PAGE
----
When Lincoln, Nebraska, cop Kathryn Bolkovac (Rachel Weisz) accepts a temporary position in Bosnia as part of the U.N. peacekeeping team, she knows it will be tough work but she needs the money so she can fight for custody of her kids. Once on the job, Bolkovac is told to interview two young women who are in Bosnia with fake passports. When Bolkovac discovers they were victims of a sex-trafficking operation, she vows to protect the girls. The deeper Bolkovac digs, the more dangerous it becomes, not only for herself but also for the victims.
The Whistleblower, directed by Larysa Kondracki, is based on a true story. Although the beginning of the film, when we are introduced to the principal characters, is a bit slow, once Bolkovac arrives in Bosnia, the action picks up, and I was totally hooked. From the moment the sex ring is uncovered to the twists and surprises that are revealed as Bolkovac continues her investigation, I couldn't look away.
It's not an easy film to watch, but it's an important film. The women are tricked into prostitution, and the way they are treated is almost incomprehensible; the movie doesn't sugar-coat the situation. Suspense is high because, like Bolkovac, we don't know whom to trust on the U.N. team or which of the civilians hired to help rebuild Bosnia's infrastructure are good guys. Some the men Bolkovac worked with were willing to go to any extreme to keep the sex ring thriving and bringing in money. Bolkovac's determination and personal dedication to the victims were acts of bravery.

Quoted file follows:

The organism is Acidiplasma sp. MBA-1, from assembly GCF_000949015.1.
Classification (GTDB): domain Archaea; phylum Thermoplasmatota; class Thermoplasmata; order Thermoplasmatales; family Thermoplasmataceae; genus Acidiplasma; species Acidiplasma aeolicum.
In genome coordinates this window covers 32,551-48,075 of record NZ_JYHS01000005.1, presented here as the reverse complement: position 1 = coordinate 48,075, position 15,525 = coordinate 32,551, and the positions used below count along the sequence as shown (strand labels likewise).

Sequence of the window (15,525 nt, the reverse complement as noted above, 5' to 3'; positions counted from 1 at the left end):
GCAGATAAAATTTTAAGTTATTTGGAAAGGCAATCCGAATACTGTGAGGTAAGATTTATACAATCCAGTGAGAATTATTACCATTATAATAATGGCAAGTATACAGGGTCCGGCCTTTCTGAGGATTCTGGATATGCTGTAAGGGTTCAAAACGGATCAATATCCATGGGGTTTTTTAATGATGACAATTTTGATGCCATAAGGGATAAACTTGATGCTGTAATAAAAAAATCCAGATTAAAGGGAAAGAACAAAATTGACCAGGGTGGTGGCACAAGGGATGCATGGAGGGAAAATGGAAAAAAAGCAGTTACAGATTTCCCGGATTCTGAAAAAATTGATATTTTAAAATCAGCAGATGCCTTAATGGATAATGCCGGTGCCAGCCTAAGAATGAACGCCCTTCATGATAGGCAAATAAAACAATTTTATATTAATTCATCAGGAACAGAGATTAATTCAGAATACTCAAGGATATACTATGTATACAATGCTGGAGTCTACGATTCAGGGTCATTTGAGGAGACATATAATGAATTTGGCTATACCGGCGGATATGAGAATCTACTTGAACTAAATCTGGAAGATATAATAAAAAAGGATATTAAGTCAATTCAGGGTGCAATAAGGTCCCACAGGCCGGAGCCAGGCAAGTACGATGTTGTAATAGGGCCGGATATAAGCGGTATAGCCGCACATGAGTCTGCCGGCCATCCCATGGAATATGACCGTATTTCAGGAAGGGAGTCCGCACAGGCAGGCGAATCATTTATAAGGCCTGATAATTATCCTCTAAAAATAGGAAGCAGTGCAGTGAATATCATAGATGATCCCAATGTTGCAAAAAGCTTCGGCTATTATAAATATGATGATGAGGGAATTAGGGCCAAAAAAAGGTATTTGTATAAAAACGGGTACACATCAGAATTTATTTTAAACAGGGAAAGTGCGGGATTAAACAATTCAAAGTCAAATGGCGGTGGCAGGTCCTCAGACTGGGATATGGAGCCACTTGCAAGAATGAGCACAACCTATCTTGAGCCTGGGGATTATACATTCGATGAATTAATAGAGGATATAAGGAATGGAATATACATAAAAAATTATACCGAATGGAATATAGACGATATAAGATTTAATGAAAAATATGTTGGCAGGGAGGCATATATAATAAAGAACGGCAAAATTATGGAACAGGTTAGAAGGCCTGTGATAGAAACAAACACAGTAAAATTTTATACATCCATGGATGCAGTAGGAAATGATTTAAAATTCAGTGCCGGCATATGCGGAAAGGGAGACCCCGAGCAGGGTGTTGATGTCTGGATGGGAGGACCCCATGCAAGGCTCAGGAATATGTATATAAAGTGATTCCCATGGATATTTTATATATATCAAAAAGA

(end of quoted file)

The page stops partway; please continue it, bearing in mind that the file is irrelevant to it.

David Strathairn, Benedict Cumberbatch, Monica Bellucci, David Hewlett, and Vanessa Redgrave also star in the film, which came out on DVD and BluRay last week. The bonus material includes interviews with the cast and crew and the real-life Kathryn Bolkovac.
This is not a movie for the whole family, but it's one I recommend. Note that some of the movie is subtitled, but most of it is in English.
Thanks to Twentieth Century Fox Home Entertainment for the review copy of the BluRay.